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Biomimetics 

Biomimetics is the concept of mimicking natural processes in form or function, using alternative technology. This includes the replication of biological processes in order to achieve higher efficiencies in production and performance. As natural processes are also energy limited, replicating such well advanced and proven techniques can lead directly to more efficient designs in solving existing problems. Technological advances are making biomimetic solutions more accessible, with the decreasing size and cost hardware, as well as the development of associated production techniques, required to practically implement such systems.

The application of biomimetic principles is not new. Early designs for air travel were based on observations of birds. The replication of natural materials such as silk in order to exploit the inherent strength and flexibility has been attempted for many years. The complexity of biological systems, however, is easily underestimated. Overlooking key factors in the construction and operation natural systems will severely impact on the success of the man-made model. The fundamental changes that are making biomimetic solutions more viable include: a far greater and ever increasing understanding of biological processes and the ability to more closely replicate natural structures and materials.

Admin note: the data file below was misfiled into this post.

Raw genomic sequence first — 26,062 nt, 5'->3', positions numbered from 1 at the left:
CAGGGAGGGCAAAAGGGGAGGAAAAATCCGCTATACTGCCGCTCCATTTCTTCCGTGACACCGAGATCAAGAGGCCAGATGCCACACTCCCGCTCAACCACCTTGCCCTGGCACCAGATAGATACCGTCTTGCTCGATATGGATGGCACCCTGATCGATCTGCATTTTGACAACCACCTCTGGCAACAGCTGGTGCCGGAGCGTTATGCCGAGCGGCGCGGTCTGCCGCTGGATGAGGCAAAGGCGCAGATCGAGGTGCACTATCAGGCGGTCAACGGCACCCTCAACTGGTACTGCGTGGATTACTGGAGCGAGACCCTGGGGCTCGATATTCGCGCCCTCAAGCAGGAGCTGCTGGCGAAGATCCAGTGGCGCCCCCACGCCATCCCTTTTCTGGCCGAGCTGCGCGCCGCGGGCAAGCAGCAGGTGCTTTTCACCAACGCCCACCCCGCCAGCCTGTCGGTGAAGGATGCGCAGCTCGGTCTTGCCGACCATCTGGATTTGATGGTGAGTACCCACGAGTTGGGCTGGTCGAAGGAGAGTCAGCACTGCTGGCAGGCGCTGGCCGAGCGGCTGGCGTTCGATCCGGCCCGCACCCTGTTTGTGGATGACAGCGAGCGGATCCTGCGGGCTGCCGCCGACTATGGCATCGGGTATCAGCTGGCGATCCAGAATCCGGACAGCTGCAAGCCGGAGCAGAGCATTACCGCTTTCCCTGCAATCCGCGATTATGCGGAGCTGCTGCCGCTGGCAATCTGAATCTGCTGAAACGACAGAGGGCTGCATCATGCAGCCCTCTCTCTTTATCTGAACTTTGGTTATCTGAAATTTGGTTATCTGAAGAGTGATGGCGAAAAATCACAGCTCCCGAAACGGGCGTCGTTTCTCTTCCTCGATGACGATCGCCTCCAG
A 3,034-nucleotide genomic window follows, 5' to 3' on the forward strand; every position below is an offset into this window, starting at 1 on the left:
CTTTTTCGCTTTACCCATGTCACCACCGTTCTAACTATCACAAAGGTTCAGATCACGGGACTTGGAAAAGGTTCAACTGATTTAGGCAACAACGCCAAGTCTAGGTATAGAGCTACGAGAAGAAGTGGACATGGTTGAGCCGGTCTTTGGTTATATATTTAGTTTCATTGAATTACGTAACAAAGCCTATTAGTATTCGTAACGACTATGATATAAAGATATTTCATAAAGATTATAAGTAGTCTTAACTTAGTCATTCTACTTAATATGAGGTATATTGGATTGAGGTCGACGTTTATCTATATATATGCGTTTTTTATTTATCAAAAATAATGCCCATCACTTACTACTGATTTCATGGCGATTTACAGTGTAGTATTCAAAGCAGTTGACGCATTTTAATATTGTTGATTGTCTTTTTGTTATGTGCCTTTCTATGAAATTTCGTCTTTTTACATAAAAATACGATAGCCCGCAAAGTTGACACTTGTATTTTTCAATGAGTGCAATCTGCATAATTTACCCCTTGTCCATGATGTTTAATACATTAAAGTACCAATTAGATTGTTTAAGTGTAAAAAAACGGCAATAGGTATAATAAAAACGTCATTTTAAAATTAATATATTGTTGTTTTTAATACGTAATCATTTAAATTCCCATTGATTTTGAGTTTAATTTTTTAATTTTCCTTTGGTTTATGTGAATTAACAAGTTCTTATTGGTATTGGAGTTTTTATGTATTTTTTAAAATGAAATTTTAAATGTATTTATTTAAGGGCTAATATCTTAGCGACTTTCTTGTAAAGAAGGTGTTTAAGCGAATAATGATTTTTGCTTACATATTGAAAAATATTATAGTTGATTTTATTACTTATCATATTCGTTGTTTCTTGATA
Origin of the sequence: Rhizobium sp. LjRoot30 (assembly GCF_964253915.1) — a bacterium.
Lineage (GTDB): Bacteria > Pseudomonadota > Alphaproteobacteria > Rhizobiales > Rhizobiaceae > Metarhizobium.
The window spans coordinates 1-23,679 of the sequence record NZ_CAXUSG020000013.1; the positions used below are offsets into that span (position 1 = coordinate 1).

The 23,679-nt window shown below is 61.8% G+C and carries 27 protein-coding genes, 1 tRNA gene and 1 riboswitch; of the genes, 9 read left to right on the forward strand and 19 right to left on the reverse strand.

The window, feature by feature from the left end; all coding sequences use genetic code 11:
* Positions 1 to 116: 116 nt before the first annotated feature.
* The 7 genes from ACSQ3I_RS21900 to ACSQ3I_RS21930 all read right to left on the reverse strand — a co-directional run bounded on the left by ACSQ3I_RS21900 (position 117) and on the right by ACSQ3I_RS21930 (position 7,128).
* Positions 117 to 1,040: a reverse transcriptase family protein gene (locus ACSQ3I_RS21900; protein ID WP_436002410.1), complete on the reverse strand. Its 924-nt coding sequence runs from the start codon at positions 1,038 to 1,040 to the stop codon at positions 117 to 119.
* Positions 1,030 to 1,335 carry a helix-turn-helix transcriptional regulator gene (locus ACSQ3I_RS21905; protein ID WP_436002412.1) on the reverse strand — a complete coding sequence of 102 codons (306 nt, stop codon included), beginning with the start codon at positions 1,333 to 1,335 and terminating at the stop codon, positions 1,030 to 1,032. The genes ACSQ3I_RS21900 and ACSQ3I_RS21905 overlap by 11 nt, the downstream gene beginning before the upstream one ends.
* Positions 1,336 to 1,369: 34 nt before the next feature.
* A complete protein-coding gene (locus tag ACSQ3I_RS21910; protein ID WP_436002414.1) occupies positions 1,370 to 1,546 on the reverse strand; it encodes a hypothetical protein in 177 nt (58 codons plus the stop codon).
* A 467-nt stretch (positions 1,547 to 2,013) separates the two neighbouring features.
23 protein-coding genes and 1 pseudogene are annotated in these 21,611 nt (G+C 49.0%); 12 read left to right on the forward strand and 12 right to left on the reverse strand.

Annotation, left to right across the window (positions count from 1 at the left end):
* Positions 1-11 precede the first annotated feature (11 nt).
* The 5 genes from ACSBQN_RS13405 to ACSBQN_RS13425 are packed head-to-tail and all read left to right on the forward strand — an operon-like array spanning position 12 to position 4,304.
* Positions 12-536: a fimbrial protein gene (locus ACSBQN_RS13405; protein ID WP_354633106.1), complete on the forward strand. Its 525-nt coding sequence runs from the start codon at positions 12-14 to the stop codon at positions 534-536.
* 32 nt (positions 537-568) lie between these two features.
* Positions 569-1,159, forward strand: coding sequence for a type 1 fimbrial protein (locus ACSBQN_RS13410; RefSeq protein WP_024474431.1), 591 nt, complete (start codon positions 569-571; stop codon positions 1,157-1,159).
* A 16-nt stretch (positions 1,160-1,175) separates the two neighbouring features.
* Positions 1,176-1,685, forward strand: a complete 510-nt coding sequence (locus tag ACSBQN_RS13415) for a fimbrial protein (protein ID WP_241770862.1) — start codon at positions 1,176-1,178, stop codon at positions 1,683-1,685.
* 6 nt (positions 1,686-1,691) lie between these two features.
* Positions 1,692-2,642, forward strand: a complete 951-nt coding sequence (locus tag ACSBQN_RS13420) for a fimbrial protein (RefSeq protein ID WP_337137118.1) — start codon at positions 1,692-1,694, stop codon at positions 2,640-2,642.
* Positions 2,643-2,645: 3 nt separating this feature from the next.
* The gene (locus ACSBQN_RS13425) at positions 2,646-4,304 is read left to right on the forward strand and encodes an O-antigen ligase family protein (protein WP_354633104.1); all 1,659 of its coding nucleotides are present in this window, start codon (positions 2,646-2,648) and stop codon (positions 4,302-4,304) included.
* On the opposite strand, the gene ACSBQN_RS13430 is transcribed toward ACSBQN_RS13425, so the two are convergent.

The miniaturization of technology is another significant feature that can benefit from biomimetics. Sensing in nature occurs at the molecular level. The sensitivity observed by insects can be measured in terms of nanometer displacements.

 

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